Layman/godNOISEgod - No Name [Self release - 2022]
No Name is a split between two US-based wall-makers, we have Iowa-based Layman and Kansas City-based godNOISEgod. The first offers up two fifteen-minute tracks, and the second a single just shy of thirty-minute wall.
This is a self-released digital affair- on its cover we get classic shadow still from 1922’s nosferatu- though I don’t really understand how this relates to both half of the split, as the Laymen tracks are based around field recordings of a storm and it’s aftermath, while the godNOISEgod is entitled "Carpet Casket"- which is a little confusion!?. Anyway, the release can be found here
So first up we have the two Layman tracks- and first of these is “Parkersburg, Iowa (F5)”- and this we find out from the linear notes is created by sounds sourced during the Parkersburg hurricane, which took place between the 22nd & 31st of May 2008. The track comes in at 15.41 mark, and is built around tightly baying bass billow, ripping and rattling static subtones. The whole thing batters along at a rewarding enough flow with some nice shifts between ranging ‘n’ roast denseness, and rattle dips and builds, though it doesn’t sound as if much has been done with the original field records- just fed through pedals and maybe some subtle adjustments.
Next, we have “The Train” which is created using sounds sourced from news testimonies of survivors of the Parkersburg tornado- this comes in at 14.08, and of the two tracks I prefer this one. We have a more persistent mixture of tight bass buffets and taut static jitters- with the occasional grainy glitches ‘n’ rips.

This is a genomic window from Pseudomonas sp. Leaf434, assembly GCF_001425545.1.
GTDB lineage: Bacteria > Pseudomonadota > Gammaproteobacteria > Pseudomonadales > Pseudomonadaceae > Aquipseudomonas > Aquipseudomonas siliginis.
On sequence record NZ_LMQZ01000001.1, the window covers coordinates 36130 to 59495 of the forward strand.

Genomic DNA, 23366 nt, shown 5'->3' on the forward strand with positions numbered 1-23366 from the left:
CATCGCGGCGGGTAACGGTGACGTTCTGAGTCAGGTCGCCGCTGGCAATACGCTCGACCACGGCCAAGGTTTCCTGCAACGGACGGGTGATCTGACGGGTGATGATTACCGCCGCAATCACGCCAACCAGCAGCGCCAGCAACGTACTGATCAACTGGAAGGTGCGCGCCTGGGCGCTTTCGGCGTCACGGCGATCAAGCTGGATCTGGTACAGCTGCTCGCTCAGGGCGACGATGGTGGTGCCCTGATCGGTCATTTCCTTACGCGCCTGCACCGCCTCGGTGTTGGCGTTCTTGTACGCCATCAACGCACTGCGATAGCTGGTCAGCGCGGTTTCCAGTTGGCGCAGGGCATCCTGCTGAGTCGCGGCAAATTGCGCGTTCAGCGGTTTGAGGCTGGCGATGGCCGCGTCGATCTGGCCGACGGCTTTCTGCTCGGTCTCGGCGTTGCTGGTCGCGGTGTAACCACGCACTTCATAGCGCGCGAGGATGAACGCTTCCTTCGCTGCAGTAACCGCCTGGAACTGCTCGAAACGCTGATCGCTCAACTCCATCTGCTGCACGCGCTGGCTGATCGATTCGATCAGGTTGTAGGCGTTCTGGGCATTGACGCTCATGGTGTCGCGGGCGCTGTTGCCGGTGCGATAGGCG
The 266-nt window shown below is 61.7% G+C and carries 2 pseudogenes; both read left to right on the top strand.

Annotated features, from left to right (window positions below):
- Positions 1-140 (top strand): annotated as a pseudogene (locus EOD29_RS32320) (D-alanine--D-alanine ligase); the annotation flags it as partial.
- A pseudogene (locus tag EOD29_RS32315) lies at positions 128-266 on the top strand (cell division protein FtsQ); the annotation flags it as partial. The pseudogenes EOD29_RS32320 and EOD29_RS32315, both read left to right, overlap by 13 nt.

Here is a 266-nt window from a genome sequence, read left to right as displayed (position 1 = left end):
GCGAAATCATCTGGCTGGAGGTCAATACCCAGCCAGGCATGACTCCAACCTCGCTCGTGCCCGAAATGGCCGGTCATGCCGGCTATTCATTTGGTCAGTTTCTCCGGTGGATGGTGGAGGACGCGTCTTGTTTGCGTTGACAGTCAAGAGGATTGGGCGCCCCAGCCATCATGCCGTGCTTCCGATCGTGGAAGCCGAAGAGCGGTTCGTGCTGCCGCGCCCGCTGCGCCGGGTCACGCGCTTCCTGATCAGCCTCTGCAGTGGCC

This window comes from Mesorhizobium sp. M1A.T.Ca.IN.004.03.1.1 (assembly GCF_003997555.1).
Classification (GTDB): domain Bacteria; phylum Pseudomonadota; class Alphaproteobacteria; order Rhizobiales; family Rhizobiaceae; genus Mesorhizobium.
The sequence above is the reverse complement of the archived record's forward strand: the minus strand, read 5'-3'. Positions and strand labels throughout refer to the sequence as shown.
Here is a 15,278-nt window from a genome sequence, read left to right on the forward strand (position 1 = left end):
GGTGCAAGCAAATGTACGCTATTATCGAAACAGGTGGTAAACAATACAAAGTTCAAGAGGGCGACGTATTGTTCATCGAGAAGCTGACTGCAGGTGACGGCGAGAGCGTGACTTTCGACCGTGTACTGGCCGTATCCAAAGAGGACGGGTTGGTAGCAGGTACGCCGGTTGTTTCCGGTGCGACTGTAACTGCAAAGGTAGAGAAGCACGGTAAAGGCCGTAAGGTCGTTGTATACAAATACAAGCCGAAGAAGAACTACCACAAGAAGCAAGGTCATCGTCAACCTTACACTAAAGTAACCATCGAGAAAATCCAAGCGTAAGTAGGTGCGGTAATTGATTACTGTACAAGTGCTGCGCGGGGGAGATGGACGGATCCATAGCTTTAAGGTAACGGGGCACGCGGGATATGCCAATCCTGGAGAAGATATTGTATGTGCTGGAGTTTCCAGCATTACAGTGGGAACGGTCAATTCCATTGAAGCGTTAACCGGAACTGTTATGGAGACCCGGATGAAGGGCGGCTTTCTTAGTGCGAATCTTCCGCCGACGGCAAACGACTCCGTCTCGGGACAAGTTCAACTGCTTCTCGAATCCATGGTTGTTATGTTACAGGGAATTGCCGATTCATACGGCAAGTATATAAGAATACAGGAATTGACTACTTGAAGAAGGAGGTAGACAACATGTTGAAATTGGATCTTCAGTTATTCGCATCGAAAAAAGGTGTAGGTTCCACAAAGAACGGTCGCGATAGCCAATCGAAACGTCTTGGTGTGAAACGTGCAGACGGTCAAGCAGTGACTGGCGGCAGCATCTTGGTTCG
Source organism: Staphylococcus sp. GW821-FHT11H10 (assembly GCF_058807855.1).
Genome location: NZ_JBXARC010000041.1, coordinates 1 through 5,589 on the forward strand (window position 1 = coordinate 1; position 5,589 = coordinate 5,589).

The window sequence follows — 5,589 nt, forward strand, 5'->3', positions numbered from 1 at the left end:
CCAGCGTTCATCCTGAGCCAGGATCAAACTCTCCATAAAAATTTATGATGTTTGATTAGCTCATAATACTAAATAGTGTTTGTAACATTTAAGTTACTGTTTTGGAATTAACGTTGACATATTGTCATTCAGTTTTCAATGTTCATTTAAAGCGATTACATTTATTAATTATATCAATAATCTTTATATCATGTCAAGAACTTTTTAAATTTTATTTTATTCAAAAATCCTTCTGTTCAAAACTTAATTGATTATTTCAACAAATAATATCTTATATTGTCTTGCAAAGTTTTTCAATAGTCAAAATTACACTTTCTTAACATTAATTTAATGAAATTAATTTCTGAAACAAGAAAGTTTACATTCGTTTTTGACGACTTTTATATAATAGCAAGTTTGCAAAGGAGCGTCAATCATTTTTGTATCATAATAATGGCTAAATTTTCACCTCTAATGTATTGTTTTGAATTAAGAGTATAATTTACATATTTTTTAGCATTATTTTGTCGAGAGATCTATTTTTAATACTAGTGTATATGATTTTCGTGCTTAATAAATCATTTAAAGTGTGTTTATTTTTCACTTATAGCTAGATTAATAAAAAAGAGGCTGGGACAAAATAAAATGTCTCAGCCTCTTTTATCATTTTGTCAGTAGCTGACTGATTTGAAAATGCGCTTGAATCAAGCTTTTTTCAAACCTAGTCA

Lastly, we of course have the godNOISEgod. Track- it’s entitled “Carpet Casket”, which runs at 29.37. Here we kick off in a rolling maelstrom of rapidly spiralling bay, which is weaved by rattling ‘n’ cluttering sub-tones. The whole thing is totally overwhelming and engulfing in its attack and unfolding. And while the textures presented are rather common garden- the raging flow of the whole thing does carry you along, though I think maybe a trimming off of ten or so minutes….though we did another layer bay ‘n’ rip, though it’s not really very different from what we already have- so we just battering thick intensity, instead of layer dynamics,
In finish this is a good enough split- the use of field recordings on the first two tracks is interesting, though it would have been nice if maybe more had been done with them. And the third track battering baying sounds maelstrom, that at points feels like it could rip off limbs with its raging power.Roger Batty